Educators from several states expanded their electronic horizons this summer in three ARRL Teachers Institute on Wireless Technology sessions. The 2015 ARRL Education & Technology Program (ETP) offered two introductory (TI-1) and one advanced (TI-2) Teachers Institute sessions this summer.
“I am the only teacher in my building who teaches Ohm’s Law and basic electricity, along with breadboard circuits, because of what I learned at the first TI,” one advanced student commented afterward. “From this TI, I feel like I have ‘upped’ my game.”
The expenses-paid Teachers Institute sessions offer educators a professional development opportunity that equips them with training and resources to explore a variety of applications in radio science and wireless technology and — in the advanced seminar — remote sensing and data-gathering techniques.
A 4-day introductory (TI-1) session in June at Parallax in Rocklin, California, kicked off the series. An additional introductory courses was held in July at ARRL Headquarters. A 5-day advanced (TI-2) seminar, “Remote Sensing and Data Gathering,” took place in late July at ARRL Headquarters. The advanced course is only open to those who have already completed the introductory program; an Amateur Radio license is a prerequisite.
At the California TI-1 class, instructor Tommy Gober, N5DUX, plunged into some hands-on radio activities, which included working a couple of stations via SaudiSat 1-C (SO-50) and capturing part of a NOAA weather satellite pass. Groups of class participants in both sessions also faced off in a hidden-transmitter hunt — a fox hunt.
The TI-1 students also learned computer programming to control Boe-Bot® robots on wheels that they then run through a maze to check their coding skill.
In the TI-2 class, expanded to 5 days to cover applications for downloading and using satellite telemetry as well as electronic sensors and their deployment in a marine buoy. Participants also used a MAREA (Mars Lander Amateur Radio Robotics Exploration Activity) transceiver to outfit their Boe-Bots for packet control. The robot activity simulates how NASA scientists use radio signals to control the Mars rovers. TI Instructor Matt Severin, N8MS, demonstrated techniques to use satellite data in the classroom by downloading telemetry from the FUNCube-1 (AO-73) educational spacecraft. TI-2 participants also were exposed to digital concepts, such as analog-to-digital conversion.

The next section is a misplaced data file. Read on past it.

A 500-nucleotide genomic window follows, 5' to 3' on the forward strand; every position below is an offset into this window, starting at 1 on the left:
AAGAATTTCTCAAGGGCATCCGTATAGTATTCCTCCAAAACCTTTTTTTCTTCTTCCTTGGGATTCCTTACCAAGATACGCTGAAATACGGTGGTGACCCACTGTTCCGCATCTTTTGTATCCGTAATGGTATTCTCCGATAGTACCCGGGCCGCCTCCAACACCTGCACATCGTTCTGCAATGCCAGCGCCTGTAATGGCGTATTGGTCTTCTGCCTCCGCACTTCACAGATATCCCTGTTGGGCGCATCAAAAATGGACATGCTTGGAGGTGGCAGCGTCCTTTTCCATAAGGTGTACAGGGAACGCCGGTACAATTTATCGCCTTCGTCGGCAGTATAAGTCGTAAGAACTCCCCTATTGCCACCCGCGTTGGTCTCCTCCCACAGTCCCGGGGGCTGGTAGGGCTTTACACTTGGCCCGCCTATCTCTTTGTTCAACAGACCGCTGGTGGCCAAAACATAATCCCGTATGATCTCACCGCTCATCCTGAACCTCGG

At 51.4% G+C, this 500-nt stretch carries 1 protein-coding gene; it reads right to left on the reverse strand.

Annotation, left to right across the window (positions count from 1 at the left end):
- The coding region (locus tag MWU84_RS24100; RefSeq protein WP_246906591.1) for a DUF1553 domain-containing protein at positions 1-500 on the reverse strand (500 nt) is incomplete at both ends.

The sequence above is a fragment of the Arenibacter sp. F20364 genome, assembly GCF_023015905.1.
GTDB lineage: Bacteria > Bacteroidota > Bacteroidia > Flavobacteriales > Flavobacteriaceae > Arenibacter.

Among the 22 attending the two TI-1 courses, 11 had Amateur Radio licenses, while nine others indicated they intended to get their tickets. Ten radio amateurs participated in the TI-2 class.
“We are all teachers and deal with a lack of time, money, and authorization issues, but we do have the ability to integrate ideas that can profoundly change the way students understand data and technology,” TI Instructor Bill Richardson, N5VEI, remarked.
ARRL Teachers Institute is open to grade 4-12 teachers as well as to post-secondary educators. “We look for teachers who have a vision of how to apply this wireless technology training to support STEM learning in their classrooms,” said ARRL Education Services Manager Debra Johnson, K1DMJ.